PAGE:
Are you going to Chile? Here’s the best time to go

Planning another trip Chile? First, congratulations – you have it bueno taste in travel destinations. Second, it’s normal to feel a little overwhelmed right now. I mean, Chile has everything. There are almost also many geysers to see, trails to trek and wines to drink. But don’t worry, we’re going to break things down for you, dear travelers.

For starters, how about dividing this extra long country (FYI Chile is over 4000 kilometers long but only 170 kilometers wide east to west) into three key areas: Santiago and Valparaiso; Chilean Patagonia; and San Pedro de Atacama and the salt flats.

EXPLORE OUR FULL RANGE OF SMALL GROUP ADVENTURES IN CHILE NOW

We do this because Chile is a lanky country of extremes. One day you might be staring into the belly of a volcano, and the next you’re hiking the mythical Andes. You might start your adventure with stargazing in the north, then drink world-class Malbec at the end of the trip.

But that’s exactly what makes Chile a wonderland. Because regardless of the time of year, there is an experience out there that is guaranteed to keep your travel fire burning. So let’s talk about Chilean weather patterns, peak seasons and where to get the best Mate in the city.

Chilean Patagonia

Happy hikers in Patagonia

Photo by Miguel Gutierrez.

Best Outdoor Adventure Weather: November to February
Best public-free months: September, October, March, April

Chilean Patagonia may be stunningly beautiful, but it’s also a fickle beast, and travel to this region in the winter months is likely to have world-record winds (they can reach 120 km/h) and sub-zero nights.

A trekker in a yellow jacket in Patagonia

Photo by Miguel Gutierrez.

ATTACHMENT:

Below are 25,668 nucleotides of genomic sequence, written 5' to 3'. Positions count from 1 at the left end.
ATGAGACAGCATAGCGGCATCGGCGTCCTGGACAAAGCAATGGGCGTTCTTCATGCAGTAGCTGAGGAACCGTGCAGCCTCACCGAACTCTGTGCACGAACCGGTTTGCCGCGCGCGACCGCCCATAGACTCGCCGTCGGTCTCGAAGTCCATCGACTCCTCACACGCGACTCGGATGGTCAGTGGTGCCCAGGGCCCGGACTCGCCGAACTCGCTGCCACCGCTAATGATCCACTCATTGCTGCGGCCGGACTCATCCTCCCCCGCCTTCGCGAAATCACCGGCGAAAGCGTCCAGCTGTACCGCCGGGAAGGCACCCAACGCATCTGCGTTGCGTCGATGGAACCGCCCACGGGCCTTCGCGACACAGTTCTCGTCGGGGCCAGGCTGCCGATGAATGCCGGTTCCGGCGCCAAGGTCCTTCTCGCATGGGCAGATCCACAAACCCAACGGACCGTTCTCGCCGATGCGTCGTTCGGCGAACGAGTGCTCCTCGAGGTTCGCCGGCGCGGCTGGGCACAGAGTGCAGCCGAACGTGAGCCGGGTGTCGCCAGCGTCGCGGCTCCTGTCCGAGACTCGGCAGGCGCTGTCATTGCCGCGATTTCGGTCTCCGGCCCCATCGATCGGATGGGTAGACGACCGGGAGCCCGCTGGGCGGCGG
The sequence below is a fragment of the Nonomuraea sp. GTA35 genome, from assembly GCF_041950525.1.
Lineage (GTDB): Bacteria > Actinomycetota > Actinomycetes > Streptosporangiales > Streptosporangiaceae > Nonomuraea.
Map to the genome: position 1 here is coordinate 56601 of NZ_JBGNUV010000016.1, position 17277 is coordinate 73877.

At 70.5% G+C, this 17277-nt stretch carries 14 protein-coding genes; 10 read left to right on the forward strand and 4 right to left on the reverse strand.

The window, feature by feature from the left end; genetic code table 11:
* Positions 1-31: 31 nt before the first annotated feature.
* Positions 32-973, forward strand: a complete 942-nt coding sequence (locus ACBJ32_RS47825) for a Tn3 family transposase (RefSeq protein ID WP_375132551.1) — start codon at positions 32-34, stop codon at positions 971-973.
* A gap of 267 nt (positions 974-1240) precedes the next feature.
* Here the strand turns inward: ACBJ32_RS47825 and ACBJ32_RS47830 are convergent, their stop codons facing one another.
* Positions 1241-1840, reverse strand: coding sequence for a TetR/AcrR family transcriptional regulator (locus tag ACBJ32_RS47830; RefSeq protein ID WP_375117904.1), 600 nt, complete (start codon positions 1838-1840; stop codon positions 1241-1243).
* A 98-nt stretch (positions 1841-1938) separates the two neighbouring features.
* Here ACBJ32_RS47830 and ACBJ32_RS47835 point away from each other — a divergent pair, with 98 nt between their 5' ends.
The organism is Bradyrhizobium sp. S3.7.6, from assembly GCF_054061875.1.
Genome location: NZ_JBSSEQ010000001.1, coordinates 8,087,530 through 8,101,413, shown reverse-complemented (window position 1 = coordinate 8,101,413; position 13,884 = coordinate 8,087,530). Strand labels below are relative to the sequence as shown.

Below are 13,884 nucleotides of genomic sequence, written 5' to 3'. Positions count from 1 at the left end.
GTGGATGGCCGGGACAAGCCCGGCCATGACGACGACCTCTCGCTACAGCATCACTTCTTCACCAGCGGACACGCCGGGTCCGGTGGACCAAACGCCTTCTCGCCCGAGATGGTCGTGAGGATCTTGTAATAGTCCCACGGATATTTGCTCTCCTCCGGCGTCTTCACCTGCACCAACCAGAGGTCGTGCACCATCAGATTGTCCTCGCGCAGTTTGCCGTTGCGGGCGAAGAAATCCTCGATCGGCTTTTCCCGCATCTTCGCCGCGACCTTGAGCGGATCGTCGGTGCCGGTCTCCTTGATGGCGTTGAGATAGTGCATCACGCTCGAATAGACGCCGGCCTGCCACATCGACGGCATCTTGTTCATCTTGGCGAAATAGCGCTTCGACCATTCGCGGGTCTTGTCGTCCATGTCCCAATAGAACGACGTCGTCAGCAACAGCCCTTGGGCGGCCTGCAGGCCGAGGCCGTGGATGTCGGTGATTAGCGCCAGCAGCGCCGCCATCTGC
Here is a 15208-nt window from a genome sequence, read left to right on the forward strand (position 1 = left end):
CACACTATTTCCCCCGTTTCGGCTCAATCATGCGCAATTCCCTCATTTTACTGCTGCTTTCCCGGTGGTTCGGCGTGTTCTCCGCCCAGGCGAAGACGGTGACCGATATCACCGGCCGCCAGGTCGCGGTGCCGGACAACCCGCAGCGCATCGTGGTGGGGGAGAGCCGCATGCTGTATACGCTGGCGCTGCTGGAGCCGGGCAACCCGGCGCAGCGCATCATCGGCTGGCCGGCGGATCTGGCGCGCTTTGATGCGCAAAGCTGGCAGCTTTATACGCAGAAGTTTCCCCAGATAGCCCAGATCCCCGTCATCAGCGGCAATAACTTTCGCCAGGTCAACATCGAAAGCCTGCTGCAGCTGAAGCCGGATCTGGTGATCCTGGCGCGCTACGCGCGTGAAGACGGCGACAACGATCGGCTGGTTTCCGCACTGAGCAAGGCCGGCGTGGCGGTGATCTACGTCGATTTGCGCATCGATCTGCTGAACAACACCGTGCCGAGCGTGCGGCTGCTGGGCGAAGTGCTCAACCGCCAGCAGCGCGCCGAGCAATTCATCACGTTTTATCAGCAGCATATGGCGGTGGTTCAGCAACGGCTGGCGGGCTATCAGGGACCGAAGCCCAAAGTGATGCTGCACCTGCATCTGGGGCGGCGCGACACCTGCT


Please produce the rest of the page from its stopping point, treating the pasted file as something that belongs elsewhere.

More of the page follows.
But even if you’re Shackleton incarnate and want to brave the Patagonian steppe at its wildest (perhaps spotting a cougar or two), be warned that many of the main attractions close in winter, and large parts of southern Patagonia are emptied.

WALKING AROUND BEAUTIFUL PATAGONIA ON OUR 15-DAY PATAGONIA WILDERNESS ADVENTURE – DETAILS HERE

Therefore, summer time is your best bet, especially if you are keen on horse riding and hiking. Sure, travel in high season will inevitably involve larger crowds, but dealing with a few extra hikers on the trails will be worth it to see Torres del Paine in all its glory. Not to mention the light at sunrise and sunset will be perfect (thank me later, photographers).

A group of hikers in Patagonia, Chile

Photo by Miguel Gutierrez.

RELATED: WHAT IT’S REALLY LIKE TO EXPERIENCE PATAGONIA ON A GROUP WATCH

Spring (September, October, November) and fall (March, April, May) shoulder seasons see fewer crowds and relatively mild temperatures, but I’d still recommend packing one (or two) of everything. Patagonia is completely unpredictable and you can expect rain, hail and sunshine on the same day – sometimes all at once.

San Pedro de Atacama and the salt flats

A farmer herding llamas in San Pedro de Atacama

Photo by Jess Kraft

Best months for stargazing: December to February
Most crowded month: January